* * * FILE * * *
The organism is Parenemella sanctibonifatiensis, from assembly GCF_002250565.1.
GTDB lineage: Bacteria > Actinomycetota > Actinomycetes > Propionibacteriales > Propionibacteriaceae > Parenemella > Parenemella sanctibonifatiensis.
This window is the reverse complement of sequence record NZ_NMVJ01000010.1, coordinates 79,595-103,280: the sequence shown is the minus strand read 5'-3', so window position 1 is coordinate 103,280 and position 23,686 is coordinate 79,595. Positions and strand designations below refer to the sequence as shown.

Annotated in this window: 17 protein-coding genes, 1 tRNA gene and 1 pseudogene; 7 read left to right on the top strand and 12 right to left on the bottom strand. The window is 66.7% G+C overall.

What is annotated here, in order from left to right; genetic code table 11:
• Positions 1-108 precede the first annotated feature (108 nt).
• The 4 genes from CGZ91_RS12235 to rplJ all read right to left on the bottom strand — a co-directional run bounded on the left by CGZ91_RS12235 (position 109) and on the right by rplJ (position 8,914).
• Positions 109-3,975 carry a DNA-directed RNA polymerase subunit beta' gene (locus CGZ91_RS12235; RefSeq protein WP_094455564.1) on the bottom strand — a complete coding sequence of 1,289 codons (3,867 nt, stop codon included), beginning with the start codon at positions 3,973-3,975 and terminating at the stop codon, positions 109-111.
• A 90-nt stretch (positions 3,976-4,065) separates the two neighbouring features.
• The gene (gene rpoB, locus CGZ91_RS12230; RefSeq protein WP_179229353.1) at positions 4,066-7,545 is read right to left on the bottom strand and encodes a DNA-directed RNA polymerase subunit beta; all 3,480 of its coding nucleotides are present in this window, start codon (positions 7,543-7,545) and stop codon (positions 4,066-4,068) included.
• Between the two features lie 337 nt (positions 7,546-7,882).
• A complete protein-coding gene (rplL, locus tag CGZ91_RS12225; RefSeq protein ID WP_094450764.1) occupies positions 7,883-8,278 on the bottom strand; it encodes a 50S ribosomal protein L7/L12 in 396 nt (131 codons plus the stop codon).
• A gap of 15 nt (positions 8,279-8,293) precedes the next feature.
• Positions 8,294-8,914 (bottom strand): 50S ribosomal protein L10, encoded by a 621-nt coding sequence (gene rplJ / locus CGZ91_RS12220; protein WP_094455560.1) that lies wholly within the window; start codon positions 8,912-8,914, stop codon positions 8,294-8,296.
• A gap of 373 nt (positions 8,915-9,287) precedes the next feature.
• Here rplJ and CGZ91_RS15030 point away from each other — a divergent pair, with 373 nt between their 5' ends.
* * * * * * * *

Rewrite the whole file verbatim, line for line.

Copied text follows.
The organism is Parenemella sanctibonifatiensis, from assembly GCF_002250565.1.
GTDB lineage: Bacteria > Actinomycetota > Actinomycetes > Propionibacteriales > Propionibacteriaceae > Parenemella > Parenemella sanctibonifatiensis.
This window is the reverse complement of sequence record NZ_NMVJ01000010.1, coordinates 79,595-103,280: the sequence shown is the minus strand read 5'-3', so window position 1 is coordinate 103,280 and position 23,686 is coordinate 79,595. Positions and strand designations below refer to the sequence as shown.

Annotated in this window: 17 protein-coding genes, 1 tRNA gene and 1 pseudogene; 7 read left to right on the top strand and 12 right to left on the bottom strand. The window is 66.7% G+C overall.

What is annotated here, in order from left to right; genetic code table 11:
• Positions 1-108 precede the first annotated feature (108 nt).
• The 4 genes from CGZ91_RS12235 to rplJ all read right to left on the bottom strand — a co-directional run bounded on the left by CGZ91_RS12235 (position 109) and on the right by rplJ (position 8,914).
• Positions 109-3,975 carry a DNA-directed RNA polymerase subunit beta' gene (locus CGZ91_RS12235; RefSeq protein WP_094455564.1) on the bottom strand — a complete coding sequence of 1,289 codons (3,867 nt, stop codon included), beginning with the start codon at positions 3,973-3,975 and terminating at the stop codon, positions 109-111.
• A 90-nt stretch (positions 3,976-4,065) separates the two neighbouring features.
• The gene (gene rpoB, locus CGZ91_RS12230; RefSeq protein WP_179229353.1) at positions 4,066-7,545 is read right to left on the bottom strand and encodes a DNA-directed RNA polymerase subunit beta; all 3,480 of its coding nucleotides are present in this window, start codon (positions 7,543-7,545) and stop codon (positions 4,066-4,068) included.
• Between the two features lie 337 nt (positions 7,546-7,882).
• A complete protein-coding gene (rplL, locus tag CGZ91_RS12225; RefSeq protein ID WP_094450764.1) occupies positions 7,883-8,278 on the bottom strand; it encodes a 50S ribosomal protein L7/L12 in 396 nt (131 codons plus the stop codon).
• A gap of 15 nt (positions 8,279-8,293) precedes the next feature.
• Positions 8,294-8,914 (bottom strand): 50S ribosomal protein L10, encoded by a 621-nt coding sequence (gene rplJ / locus CGZ91_RS12220; protein WP_094455560.1) that lies wholly within the window; start codon positions 8,912-8,914, stop codon positions 8,294-8,296.
• A gap of 373 nt (positions 8,915-9,287) precedes the next feature.
• Here rplJ and CGZ91_RS15030 point away from each other — a divergent pair, with 373 nt between their 5' ends.